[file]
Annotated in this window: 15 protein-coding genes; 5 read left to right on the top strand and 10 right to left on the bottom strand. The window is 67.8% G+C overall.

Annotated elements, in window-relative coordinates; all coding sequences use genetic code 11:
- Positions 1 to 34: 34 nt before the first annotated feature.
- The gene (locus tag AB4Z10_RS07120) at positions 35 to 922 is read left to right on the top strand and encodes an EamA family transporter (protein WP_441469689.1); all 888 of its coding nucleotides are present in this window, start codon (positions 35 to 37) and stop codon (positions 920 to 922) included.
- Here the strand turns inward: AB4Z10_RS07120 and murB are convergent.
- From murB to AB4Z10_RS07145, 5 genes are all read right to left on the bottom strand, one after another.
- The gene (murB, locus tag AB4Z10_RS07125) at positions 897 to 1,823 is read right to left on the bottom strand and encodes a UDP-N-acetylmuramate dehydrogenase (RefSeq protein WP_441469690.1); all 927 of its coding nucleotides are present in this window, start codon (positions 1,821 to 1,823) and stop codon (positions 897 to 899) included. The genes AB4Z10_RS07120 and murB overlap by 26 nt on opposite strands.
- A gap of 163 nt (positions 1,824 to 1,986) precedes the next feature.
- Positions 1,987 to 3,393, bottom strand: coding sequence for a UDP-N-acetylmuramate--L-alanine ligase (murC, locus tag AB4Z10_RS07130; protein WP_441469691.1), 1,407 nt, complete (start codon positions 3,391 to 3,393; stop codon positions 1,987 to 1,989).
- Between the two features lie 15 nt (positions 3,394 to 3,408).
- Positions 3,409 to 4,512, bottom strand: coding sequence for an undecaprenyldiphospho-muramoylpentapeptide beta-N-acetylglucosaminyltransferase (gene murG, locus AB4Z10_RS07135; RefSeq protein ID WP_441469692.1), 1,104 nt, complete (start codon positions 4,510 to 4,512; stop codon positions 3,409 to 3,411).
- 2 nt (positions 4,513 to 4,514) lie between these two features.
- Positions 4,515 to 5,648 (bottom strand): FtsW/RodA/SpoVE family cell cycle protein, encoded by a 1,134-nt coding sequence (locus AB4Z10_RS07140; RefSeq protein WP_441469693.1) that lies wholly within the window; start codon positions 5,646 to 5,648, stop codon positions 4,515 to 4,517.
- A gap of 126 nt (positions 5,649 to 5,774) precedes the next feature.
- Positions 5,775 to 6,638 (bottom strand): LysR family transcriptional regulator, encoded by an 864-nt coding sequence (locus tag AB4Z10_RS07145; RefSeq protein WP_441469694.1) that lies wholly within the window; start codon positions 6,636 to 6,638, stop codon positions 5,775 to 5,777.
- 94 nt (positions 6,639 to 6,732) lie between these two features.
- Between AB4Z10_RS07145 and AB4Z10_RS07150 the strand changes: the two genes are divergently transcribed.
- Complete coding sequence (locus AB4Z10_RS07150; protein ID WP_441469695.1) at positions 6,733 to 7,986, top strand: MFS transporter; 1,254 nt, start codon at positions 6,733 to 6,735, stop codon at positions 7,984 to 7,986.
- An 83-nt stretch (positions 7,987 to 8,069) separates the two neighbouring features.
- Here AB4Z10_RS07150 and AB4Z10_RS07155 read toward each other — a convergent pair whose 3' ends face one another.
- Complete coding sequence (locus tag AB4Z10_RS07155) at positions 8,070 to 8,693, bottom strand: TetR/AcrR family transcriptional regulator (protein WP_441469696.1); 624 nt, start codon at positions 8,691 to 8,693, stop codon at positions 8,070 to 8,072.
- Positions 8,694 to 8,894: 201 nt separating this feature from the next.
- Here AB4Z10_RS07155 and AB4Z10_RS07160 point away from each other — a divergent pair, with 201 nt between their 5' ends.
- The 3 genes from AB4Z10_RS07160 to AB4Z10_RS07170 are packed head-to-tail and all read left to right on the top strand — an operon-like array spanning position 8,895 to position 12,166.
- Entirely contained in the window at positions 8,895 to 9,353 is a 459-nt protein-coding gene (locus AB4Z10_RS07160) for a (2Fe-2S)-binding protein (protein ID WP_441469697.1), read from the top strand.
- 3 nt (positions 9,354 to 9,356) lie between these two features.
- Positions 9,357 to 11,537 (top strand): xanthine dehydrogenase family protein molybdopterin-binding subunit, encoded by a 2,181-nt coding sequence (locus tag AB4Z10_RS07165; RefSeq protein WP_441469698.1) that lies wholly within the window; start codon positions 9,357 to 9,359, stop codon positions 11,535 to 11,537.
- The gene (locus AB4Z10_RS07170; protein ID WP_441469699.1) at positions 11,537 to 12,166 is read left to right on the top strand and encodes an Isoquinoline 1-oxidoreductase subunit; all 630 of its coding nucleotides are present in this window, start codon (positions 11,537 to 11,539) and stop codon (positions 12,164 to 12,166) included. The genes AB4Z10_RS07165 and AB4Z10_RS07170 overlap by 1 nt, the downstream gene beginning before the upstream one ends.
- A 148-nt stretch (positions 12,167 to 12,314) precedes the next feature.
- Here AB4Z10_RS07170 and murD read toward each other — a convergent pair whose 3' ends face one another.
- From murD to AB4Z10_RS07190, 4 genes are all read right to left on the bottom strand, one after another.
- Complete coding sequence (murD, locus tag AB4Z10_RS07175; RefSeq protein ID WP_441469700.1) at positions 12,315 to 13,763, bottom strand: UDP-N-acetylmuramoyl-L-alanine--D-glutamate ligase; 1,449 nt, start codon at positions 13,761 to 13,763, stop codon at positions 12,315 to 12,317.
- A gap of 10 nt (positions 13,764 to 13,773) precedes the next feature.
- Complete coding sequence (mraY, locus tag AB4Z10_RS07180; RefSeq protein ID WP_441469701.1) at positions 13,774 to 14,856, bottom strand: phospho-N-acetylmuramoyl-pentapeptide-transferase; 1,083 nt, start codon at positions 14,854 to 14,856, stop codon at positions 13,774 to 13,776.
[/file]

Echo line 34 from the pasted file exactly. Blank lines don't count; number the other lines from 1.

- Complete coding sequence (mraY, locus tag AB4Z10_RS07180; RefSeq protein ID WP_441469701.1) at positions 13,774 to 14,856, bottom strand: phospho-N-acetylmuramoyl-pentapeptide-transferase; 1,083 nt, start codon at positions 14,854 to 14,856, stop codon at positions 13,774 to 13,776.